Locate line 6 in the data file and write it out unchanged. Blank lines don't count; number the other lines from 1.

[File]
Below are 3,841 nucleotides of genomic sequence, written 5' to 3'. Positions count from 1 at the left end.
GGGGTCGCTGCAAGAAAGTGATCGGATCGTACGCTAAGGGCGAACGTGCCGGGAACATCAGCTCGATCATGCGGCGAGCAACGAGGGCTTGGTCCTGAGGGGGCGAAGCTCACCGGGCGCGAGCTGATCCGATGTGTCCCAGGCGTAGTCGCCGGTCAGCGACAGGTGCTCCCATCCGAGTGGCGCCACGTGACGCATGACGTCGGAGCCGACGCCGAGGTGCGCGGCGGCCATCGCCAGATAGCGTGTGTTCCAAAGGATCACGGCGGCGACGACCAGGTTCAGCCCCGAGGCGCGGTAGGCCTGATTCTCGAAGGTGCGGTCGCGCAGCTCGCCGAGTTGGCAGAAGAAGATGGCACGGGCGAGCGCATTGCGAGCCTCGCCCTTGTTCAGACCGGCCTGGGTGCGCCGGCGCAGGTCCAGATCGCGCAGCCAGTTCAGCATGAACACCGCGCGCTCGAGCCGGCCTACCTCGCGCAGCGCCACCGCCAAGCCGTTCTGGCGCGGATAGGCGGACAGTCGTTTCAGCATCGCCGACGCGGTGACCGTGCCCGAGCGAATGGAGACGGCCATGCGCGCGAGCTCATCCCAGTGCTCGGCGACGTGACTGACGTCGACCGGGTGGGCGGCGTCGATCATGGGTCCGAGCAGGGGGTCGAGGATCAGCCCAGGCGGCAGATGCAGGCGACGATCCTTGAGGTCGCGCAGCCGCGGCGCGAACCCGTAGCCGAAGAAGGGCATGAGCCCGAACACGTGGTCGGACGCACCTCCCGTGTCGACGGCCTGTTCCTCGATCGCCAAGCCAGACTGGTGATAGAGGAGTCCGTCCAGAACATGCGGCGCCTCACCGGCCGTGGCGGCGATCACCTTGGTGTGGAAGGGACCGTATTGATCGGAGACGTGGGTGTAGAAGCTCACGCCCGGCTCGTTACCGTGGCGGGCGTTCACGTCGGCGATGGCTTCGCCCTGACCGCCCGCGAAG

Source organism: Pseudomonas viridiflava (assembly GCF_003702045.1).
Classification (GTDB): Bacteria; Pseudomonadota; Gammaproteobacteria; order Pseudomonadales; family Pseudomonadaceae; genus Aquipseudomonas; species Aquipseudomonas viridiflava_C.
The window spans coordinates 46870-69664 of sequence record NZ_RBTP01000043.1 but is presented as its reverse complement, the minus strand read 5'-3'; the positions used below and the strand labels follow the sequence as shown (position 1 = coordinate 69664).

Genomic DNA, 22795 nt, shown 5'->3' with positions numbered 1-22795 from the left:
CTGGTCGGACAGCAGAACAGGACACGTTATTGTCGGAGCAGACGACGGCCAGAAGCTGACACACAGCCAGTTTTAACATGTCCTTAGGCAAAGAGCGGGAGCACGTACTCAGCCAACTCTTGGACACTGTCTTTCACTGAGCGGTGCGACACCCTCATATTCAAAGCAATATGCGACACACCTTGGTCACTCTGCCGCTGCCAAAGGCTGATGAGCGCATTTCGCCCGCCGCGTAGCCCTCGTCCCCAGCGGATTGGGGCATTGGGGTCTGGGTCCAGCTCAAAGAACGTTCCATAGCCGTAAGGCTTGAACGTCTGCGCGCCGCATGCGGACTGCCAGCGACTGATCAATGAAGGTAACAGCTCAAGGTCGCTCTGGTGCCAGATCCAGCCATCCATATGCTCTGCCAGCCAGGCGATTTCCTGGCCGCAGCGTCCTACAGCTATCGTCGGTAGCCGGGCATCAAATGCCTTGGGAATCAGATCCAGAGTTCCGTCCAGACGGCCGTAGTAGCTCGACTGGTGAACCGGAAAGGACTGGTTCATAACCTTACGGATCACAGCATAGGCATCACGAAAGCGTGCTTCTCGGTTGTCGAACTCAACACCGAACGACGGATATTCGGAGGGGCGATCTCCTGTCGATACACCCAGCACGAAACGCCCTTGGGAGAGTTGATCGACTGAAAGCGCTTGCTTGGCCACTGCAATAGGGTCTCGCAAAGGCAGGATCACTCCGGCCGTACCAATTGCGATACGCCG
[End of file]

Genomic DNA, 22795 nt, shown 5'->3' with positions numbered 1-22795 from the left: